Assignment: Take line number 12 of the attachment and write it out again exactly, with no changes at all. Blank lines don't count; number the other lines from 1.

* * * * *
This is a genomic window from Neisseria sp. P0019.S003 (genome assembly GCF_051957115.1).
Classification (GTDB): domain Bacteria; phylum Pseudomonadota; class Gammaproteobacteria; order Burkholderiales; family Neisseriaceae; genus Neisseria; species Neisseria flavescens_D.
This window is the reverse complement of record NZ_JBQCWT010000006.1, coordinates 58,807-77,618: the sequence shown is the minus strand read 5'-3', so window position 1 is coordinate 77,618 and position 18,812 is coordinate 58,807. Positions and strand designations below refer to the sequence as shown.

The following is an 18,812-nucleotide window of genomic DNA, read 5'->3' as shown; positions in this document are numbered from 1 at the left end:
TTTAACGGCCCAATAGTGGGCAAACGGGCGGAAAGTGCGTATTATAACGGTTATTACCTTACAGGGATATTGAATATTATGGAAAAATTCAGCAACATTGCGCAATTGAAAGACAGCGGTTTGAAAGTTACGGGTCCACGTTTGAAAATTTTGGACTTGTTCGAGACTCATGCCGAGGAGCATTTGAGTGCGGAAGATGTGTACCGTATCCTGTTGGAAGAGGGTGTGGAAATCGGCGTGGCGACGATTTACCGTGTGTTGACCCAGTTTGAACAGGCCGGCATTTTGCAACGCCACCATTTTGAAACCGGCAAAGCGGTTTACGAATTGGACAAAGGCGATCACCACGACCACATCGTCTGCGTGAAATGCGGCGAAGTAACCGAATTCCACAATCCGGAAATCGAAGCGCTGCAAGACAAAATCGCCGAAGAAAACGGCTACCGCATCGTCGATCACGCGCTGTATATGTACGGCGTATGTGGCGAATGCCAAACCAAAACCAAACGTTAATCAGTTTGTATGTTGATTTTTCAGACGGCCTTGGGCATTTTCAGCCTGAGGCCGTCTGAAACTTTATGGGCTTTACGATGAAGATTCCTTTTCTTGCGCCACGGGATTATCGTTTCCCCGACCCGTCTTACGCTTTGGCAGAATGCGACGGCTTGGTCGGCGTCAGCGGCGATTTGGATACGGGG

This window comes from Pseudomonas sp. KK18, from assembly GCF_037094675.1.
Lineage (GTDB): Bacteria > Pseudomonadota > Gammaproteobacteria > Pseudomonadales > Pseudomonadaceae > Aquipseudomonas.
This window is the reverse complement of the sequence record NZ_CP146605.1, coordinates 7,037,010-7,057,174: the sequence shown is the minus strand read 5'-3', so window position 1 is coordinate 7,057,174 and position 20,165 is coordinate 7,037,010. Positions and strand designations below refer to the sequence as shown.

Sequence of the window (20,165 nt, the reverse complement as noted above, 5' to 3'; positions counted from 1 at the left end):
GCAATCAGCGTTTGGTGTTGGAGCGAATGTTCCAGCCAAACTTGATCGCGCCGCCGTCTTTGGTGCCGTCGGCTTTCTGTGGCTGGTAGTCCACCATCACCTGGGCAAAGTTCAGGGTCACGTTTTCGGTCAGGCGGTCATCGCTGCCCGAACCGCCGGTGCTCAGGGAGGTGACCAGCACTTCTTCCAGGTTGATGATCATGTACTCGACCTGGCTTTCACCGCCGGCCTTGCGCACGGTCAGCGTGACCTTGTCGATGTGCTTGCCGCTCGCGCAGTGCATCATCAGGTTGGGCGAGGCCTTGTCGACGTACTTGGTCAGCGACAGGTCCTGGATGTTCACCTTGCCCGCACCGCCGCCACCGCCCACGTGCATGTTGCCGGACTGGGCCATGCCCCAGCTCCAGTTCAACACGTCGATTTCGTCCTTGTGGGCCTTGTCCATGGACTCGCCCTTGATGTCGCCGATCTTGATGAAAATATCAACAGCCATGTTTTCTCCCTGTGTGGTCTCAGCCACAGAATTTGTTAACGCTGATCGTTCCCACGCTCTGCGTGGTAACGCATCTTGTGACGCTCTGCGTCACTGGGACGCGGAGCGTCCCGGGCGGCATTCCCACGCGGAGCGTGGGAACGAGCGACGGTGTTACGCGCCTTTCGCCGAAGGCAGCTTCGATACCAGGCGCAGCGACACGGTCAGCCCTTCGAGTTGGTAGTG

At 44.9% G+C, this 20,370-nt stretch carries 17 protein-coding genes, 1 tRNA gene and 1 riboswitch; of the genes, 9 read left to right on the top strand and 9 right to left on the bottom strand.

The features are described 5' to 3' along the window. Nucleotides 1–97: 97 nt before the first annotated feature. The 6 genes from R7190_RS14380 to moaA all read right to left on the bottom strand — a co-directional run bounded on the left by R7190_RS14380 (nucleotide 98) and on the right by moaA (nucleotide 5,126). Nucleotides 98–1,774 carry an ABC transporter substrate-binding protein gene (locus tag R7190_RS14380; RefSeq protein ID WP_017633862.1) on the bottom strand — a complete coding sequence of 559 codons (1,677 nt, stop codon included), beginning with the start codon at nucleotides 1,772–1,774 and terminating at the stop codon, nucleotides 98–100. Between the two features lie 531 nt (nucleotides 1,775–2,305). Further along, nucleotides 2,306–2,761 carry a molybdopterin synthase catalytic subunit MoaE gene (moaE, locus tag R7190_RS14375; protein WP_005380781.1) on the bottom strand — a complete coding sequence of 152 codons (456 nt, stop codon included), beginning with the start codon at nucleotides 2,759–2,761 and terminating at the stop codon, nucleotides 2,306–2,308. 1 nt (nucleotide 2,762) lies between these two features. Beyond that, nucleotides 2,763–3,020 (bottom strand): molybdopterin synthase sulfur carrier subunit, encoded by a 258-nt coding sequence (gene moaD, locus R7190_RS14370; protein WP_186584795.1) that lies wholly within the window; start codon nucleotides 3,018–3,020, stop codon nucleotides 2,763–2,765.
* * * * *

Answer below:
The features are described 5' to 3' along the window. Nucleotides 1–97: 97 nt before the first annotated feature. The 6 genes from R7190_RS14380 to moaA all read right to left on the bottom strand — a co-directional run bounded on the left by R7190_RS14380 (nucleotide 98) and on the right by moaA (nucleotide 5,126). Nucleotides 98–1,774 carry an ABC transporter substrate-binding protein gene (locus tag R7190_RS14380; RefSeq protein ID WP_017633862.1) on the bottom strand — a complete coding sequence of 559 codons (1,677 nt, stop codon included), beginning with the start codon at nucleotides 1,772–1,774 and terminating at the stop codon, nucleotides 98–100. Between the two features lie 531 nt (nucleotides 1,775–2,305). Further along, nucleotides 2,306–2,761 carry a molybdopterin synthase catalytic subunit MoaE gene (moaE, locus tag R7190_RS14375; protein WP_005380781.1) on the bottom strand — a complete coding sequence of 152 codons (456 nt, stop codon included), beginning with the start codon at nucleotides 2,759–2,761 and terminating at the stop codon, nucleotides 2,306–2,308. 1 nt (nucleotide 2,762) lies between these two features. Beyond that, nucleotides 2,763–3,020 (bottom strand): molybdopterin synthase sulfur carrier subunit, encoded by a 258-nt coding sequence (gene moaD, locus R7190_RS14370; protein WP_186584795.1) that lies wholly within the window; start codon nucleotides 3,018–3,020, stop codon nucleotides 2,763–2,765.